So many inspiring and enviable women walk through the doors of every TCU campus each and every semester. Some of them are founding presidents, some lead classroom discussions, and some are becoming the first in their family to attend college. They will likely encounter many men like Tim Hunt in their lifetimes, but through education and advocacy we must bolster their confidence and readiness to shrug off aversion as they seek to achieve their full potential. If we’re successful, our students will leave our institutions equipped with not only a quality education, but also the ability to combat both real and fake misogynistic monsters.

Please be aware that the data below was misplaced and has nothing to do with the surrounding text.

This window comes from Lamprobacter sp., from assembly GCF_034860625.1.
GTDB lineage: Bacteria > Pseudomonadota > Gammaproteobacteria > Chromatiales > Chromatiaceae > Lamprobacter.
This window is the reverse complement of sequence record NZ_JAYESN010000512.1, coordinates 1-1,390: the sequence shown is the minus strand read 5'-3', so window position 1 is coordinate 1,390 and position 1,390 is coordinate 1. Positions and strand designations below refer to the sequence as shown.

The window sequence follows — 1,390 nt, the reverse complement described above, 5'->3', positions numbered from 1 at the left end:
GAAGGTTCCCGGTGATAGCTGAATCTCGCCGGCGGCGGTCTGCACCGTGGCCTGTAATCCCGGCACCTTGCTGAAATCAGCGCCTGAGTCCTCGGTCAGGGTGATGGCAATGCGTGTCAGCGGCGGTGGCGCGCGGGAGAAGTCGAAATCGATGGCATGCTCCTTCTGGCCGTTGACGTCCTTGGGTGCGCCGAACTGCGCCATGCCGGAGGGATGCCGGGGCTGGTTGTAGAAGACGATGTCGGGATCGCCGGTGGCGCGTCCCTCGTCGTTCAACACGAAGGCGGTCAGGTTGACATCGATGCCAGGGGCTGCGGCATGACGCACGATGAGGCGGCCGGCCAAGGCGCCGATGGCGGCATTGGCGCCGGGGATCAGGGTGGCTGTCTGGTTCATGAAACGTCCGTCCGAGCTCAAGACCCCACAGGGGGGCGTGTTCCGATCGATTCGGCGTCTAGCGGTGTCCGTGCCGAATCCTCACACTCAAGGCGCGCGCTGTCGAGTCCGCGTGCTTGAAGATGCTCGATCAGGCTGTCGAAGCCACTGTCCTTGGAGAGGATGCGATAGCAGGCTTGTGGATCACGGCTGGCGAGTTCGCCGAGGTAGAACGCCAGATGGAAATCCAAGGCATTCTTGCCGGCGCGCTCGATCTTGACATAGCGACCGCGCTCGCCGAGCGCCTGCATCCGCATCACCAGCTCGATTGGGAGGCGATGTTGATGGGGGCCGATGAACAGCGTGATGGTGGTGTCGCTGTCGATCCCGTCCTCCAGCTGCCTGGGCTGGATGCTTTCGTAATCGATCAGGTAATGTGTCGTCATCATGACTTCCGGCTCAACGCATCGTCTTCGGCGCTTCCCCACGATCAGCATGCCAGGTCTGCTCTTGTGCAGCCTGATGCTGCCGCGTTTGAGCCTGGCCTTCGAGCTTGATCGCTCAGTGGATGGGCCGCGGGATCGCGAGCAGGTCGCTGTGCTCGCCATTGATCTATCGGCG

Ryan Winn teaches English, theater, and communication at College of Menominee Nation, where he has been recognized as the American Indian College Fund’s Faculty Member of the Year.
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Editor’s note: The opinions expressed in the Inquisitive Academic or any other opinion columns published by the Tribal College Journal do not necessarily reflect the opinions of TCJ or the American Indian Higher Education Consortium.